MOORESVILLE, N.C. (March 14, 2000) -- Famous for his rugged, daring and fearless style, Junior Johnson continues to be recognized for his contributions to the sport he helped form. The NASCAR legend will be inducted into the North Carolina Auto ...
MOORESVILLE, N.C. (March 14, 2000) -- Famous for his rugged, daring and fearless style, Junior Johnson continues to be recognized for his contributions to the sport he helped form. The NASCAR legend will be inducted into the North Carolina Auto Racing Hall of Fame Thursday, May 25, 2000, at the Charlotte (N.C.) Convention Center.
Born June 28, 1931, in rural North Carolina, Johnson was behind the wheel of his father's pickup truck by the age of eight. By 14, he was a part of the family business -- delivering moonshine throughout the backwoods of western North Carolina. While running whiskey, he developed his passion for racing and his now-famous hard charging, aggressive driving style. With souped-up delivery cars, Johnson and his fellow moonshiners often held informal races around open fields to see whose car was the fastest. Johnson regularly found himself in the winner's circle.
With a number of unofficial wins behind the wheel, Johnson entered the world of professional stock car racing in 1953. He started 313 races during his 14-year career -- winning 47 poles and 50 NASCAR Winston Cup Series races. He led the field in 1961 and 1965 in both laps and races led (2,373 laps and 23 races; 3,998 laps and 30 races). In 1963, he tried his hand at Indy Car racing and in 1971 helped establish Winston's sponsorship of NASCAR.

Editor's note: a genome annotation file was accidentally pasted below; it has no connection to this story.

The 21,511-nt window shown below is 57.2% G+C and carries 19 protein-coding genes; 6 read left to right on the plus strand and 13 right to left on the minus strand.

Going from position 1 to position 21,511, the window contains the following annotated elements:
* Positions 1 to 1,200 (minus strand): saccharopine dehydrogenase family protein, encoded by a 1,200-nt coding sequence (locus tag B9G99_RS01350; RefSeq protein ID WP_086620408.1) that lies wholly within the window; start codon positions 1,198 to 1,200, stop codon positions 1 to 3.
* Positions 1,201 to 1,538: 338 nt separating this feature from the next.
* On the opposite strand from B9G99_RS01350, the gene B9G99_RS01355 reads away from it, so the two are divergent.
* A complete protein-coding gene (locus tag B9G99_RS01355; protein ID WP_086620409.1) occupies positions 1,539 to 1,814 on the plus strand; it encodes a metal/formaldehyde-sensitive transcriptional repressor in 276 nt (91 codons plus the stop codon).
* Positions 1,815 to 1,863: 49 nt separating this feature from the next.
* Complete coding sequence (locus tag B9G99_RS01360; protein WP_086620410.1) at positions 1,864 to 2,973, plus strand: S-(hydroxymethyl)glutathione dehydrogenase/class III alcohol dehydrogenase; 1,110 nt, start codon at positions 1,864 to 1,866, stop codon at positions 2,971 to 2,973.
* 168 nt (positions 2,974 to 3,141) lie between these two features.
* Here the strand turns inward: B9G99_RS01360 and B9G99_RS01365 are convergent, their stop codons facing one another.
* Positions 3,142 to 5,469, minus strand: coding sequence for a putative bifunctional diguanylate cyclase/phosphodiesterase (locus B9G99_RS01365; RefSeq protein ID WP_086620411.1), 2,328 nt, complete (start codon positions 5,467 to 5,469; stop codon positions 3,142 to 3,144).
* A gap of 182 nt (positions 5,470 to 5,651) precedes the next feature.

Johnson retired from the driver's seat in 1966 and spent the next three decades fielding cars for others to drive. As a car owner, Johnson showcased an impressive list of drivers, including Cale Yarborough, Darrell Waltrip, Lee Roy Yarbrough, Charlie Glotzbach, Geoff Bodine, Bill Elliott, Jimmy Spencer, Neil Bonnett, and Terry Labonte. Yarborough and Waltrip each captured three series championships while driving for Johnson -- making him one of the sport's most successful team owners.
"I don't know of anyone in the state of North Carolina who deserves to be in the North Carolina Auto Racing Hall of Fame more than Junior Johnson," Yarborough said. "He helped make NASCAR and my career what it is today. I have no idea what roads my career would have followed if I hadn't been able to drive Junior's cars. I consider myself especially fortunate to have spent those years (1973-1980) with him."
Waltrip echoes Yarborough's sentiments.
"Easily the best six years (1981-1986) of my career," Waltrip said. "Everyone knew that Junior's cars were the best in the business. I knew that if I could get in his cars, I would go from winning races to winning championships. And that is exactly what happened. I am proud to call Junior my friend."
Johnson recorded his last two victories as an owner in 1994, when Spencer drove Johnson's McDonald's Ford to wins at Daytona (Fla.) International Speedway and Talladega (Ala.) Superspeedway. Following the 1995 season, Johnson sold his team to Brett Bodine and officially retired from the racing scene.
Today, a 68-year-old Johnson spends most days working on his 300-acre North Carolina farm and raising his young children with wife, Lisa. On Monday, March 20, he will be at the North Carolina Auto Racing Hall of Fame to autograph copies of his new biography "Junior Johnson: Brave in Life," written by Tom Higgins and Steve Waid.
A nonprofit museum, the North Carolina Auto Racing Hall of Fame is dedicated to all types of racing -- from drag racing to NASCAR. It houses more than 35 cars as well as numerous displays and showcases. Past inductees into the museum's Hall of Fame include Tim Flock (1999), Bobby Allison (1998), and Richard Petty (1997). For more information about the museum, log on to its web site at www.ncarhof.com.